The Salafi and Deobandi movements are typically spread through schools run by religious teachers who have little knowledge of or appreciation for traditional Islam. The chief task of these teachers is to promote a jihadist vision that is global in scope, intolerant of competing with other Sunni doctrines, and fanatically anti-Shi’a. A main goal of Salafi and Deobandi schools in Pakistan and Afghanistan is having their pupils spread this form of Islam world-wide.

U.S. intelligence tracked the al Qaeda leader to a 3,000 square foot, custom built compound with high walls and two security gates. The compound is near the Pakistani town of Abbottabad. Bin Laden’s movements were monitored for months until President Obama decided that there was enough evidence for the U.S. military to act.

U.S. operatives moved on the compound early Monday local time. Helicopters descended on the fortified compound in Abbottabad, and a small contingent of the U.S. Navy Seals killed bin Laden in a raid.

President Obama announced the news at the White House. He called the death of bin Laden “the most significant achievement to date” in the war against al Qaeda.

“After a firefight, they killed Osama bin Laden and took custody of his body,” the president said, warning that the U.S. must remain vigilant because al Qaeda will “continue to pursue attacks against us.”

The 42-year rule of Libyan leader Colonel Muammar Gaddafi continues to be in jeopardy as a coalition of France, U.K., and U.S. allies persist to thwart his army’s attempts to quell opposition rebel uprisings. Due to Libya’s tribal makeup, Gaddafi’s influence fluctuates and is partially regionally dependent.

After several military coup attempts against Gaddafi during his reign, Gaddafi has marginalized the Libyan military. It became routine for Gaddafi to execute all of his officers after an attempt to overthrow him, and replace them with people who had some kind of allegiance to him, most notably through tribal connections. Read the rest of this entry »

A U.S. drone missile strike in Pakistan last week reportedly killed around 40 people. Many of those killed were alleged terrorists, but many more were described by Pakistan as tribal elders. Pakistan’s government and military responded with a rare admonishment of the United States, and some tribal elders have declared what they call a renewed jihad against the U.S.

Demonstrations erupted around Pakistan the day after the attack. The Pakistani government claims that the meeting was a peaceful one intended to resolve a mining dispute, and that the meeting should not have been targeted. Read the rest of this entry »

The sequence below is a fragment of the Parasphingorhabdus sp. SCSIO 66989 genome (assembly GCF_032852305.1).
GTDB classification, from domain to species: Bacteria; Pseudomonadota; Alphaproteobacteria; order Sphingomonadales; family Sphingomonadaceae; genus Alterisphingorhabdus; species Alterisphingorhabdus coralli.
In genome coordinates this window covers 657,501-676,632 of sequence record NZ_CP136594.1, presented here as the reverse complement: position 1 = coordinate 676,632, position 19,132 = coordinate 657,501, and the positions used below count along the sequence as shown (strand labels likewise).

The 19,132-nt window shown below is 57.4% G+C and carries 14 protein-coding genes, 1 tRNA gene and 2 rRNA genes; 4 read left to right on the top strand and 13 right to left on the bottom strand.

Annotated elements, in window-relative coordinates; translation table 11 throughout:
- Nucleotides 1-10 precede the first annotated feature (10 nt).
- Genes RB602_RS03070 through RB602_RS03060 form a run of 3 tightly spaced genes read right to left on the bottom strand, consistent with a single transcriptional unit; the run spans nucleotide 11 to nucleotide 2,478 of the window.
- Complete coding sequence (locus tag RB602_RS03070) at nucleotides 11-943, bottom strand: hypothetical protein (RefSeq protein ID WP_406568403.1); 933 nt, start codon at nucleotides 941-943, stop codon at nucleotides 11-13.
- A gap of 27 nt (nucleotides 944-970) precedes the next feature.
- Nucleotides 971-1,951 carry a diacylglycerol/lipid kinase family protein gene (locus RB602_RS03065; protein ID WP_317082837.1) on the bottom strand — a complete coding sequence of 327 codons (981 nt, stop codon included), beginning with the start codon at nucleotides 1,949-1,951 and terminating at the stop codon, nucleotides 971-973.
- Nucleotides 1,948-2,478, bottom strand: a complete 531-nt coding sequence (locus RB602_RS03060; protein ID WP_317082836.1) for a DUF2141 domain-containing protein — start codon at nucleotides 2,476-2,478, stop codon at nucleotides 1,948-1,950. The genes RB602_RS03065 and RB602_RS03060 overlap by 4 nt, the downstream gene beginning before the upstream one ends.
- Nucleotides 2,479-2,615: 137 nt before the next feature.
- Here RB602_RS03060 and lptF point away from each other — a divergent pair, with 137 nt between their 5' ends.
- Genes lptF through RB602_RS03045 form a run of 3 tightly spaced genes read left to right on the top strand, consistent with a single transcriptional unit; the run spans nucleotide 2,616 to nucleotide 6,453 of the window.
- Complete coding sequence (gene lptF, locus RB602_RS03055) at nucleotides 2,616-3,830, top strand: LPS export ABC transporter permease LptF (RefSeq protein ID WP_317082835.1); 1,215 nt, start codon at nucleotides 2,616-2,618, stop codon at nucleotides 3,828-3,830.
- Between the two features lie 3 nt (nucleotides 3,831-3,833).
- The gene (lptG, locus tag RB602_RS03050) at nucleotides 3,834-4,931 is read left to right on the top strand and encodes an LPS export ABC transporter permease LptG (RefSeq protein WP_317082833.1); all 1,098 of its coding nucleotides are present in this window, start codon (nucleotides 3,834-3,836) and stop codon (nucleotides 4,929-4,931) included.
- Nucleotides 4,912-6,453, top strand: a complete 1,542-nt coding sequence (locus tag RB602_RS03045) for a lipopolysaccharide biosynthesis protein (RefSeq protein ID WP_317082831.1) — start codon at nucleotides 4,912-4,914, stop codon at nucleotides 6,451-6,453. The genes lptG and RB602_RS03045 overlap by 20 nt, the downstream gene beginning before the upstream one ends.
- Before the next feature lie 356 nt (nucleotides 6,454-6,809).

The militant group known as al Shabab has claimed responsibility for the two bombings that erupted in Uganda this past Sunday.

The bombings killed more than 70 people who were watching the World Cup final.

Al Shabab is based in Somalia, and it is believed that the group has links to al Qaeda. The attacks on Sunday mark the first time that al Shabab has struck outside Somalian borders.

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World leaders meeting in London Thursday agreed to a timetable for an exit strategy in Afghanistan. The exit could start as early as the end of this year.

Afghanistan President Hamid Karzai has stated that it could take up to 10 years before his forces can properly secure the country. He has proposed a policy of outreach to the Taliban for the interim; however, it is unknown if engagement with the Taliban is even possible. Just planning Taliban overtures is a problematic gamble, because it raises questions of which factions to pursue, where to stop in the Taliban chain of command, and how to bargain with political dissidents who crave exerting state authority and control.

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Jihadi Cool

January 12, 2010

Al Qaeda’s dissemination of jihadi ideology has become more sophisticated over the last few years. Al Qaeda is investing large amounts of capital into creating books, magazines, and music videos that are designed to appeal to Muslims under 30 years of age. Language and graphics are designed with specific local audiences in mind so that al Qaeda can properly target young Muslims in a desired area. Al Qaeda is paying close attention to what material their desired demographics respond to and connect with.

Al Qaeda is expanding into cyberspace

Al Qaeda’s reach in Cyberspace is multifaceted, because the network has a variety of different messages available on the internet that are designed to resonate with different groups. The regional arms and affiliates of al Qaeda, like the one in Yemen that I posted about yesterday, tend to focus on local issues that affect a particular local population. However, the traditional centralized body of al Qaeda, under the leadership of Osama bin Laden, tends to disseminate messages that are more global in scope.